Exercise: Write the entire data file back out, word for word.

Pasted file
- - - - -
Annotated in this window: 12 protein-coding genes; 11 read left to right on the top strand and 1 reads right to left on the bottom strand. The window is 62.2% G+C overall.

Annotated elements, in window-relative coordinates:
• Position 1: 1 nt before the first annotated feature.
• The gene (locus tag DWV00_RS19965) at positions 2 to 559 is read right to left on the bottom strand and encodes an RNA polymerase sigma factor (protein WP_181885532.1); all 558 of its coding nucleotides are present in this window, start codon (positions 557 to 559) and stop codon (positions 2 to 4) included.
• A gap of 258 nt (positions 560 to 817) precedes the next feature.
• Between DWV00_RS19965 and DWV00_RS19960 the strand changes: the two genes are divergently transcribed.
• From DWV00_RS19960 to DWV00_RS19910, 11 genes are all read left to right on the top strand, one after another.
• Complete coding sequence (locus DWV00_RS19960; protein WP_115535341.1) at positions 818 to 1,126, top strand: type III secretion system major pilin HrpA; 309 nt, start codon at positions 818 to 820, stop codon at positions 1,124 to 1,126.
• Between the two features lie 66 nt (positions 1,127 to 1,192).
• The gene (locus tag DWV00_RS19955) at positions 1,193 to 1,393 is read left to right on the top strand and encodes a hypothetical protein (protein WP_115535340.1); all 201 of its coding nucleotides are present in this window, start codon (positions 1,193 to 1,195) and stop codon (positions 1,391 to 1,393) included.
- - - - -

Annotated in this window: 12 protein-coding genes; 11 read left to right on the top strand and 1 reads right to left on the bottom strand. The window is 62.2% G+C overall.

Annotated elements, in window-relative coordinates:
• Position 1: 1 nt before the first annotated feature.
• The gene (locus tag DWV00_RS19965) at positions 2 to 559 is read right to left on the bottom strand and encodes an RNA polymerase sigma factor (protein WP_181885532.1); all 558 of its coding nucleotides are present in this window, start codon (positions 557 to 559) and stop codon (positions 2 to 4) included.
• A gap of 258 nt (positions 560 to 817) precedes the next feature.
• Between DWV00_RS19965 and DWV00_RS19960 the strand changes: the two genes are divergently transcribed.
• From DWV00_RS19960 to DWV00_RS19910, 11 genes are all read left to right on the top strand, one after another.
• Complete coding sequence (locus DWV00_RS19960; protein WP_115535341.1) at positions 818 to 1,126, top strand: type III secretion system major pilin HrpA; 309 nt, start codon at positions 818 to 820, stop codon at positions 1,124 to 1,126.
• Between the two features lie 66 nt (positions 1,127 to 1,192).
• The gene (locus tag DWV00_RS19955) at positions 1,193 to 1,393 is read left to right on the top strand and encodes a hypothetical protein (protein WP_115535340.1); all 201 of its coding nucleotides are present in this window, start codon (positions 1,193 to 1,195) and stop codon (positions 1,391 to 1,393) included.